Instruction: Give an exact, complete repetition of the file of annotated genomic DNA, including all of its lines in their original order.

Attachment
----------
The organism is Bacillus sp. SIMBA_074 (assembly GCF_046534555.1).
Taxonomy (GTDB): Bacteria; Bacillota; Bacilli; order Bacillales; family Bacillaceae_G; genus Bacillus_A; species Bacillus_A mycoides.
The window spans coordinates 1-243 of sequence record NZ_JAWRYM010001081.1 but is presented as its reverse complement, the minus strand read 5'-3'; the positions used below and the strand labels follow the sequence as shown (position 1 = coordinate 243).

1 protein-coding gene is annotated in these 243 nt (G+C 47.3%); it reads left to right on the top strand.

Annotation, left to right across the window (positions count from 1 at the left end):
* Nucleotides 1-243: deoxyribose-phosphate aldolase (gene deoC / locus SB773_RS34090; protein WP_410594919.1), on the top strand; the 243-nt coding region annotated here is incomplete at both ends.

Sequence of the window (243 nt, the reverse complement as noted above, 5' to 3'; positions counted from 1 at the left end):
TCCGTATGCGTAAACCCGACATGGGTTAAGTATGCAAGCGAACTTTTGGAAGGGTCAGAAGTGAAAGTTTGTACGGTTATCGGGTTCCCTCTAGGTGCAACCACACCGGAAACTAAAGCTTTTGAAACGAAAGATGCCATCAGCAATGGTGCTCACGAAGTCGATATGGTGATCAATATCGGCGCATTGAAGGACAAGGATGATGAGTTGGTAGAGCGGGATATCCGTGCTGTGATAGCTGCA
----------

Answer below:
The organism is Bacillus sp. SIMBA_074 (assembly GCF_046534555.1).
Taxonomy (GTDB): Bacteria; Bacillota; Bacilli; order Bacillales; family Bacillaceae_G; genus Bacillus_A; species Bacillus_A mycoides.
The window spans coordinates 1-243 of sequence record NZ_JAWRYM010001081.1 but is presented as its reverse complement, the minus strand read 5'-3'; the positions used below and the strand labels follow the sequence as shown (position 1 = coordinate 243).

1 protein-coding gene is annotated in these 243 nt (G+C 47.3%); it reads left to right on the top strand.

Annotation, left to right across the window (positions count from 1 at the left end):
* Nucleotides 1-243: deoxyribose-phosphate aldolase (gene deoC / locus SB773_RS34090; protein WP_410594919.1), on the top strand; the 243-nt coding region annotated here is incomplete at both ends.

Sequence of the window (243 nt, the reverse complement as noted above, 5' to 3'; positions counted from 1 at the left end):
TCCGTATGCGTAAACCCGACATGGGTTAAGTATGCAAGCGAACTTTTGGAAGGGTCAGAAGTGAAAGTTTGTACGGTTATCGGGTTCCCTCTAGGTGCAACCACACCGGAAACTAAAGCTTTTGAAACGAAAGATGCCATCAGCAATGGTGCTCACGAAGTCGATATGGTGATCAATATCGGCGCATTGAAGGACAAGGATGATGAGTTGGTAGAGCGGGATATCCGTGCTGTGATAGCTGCA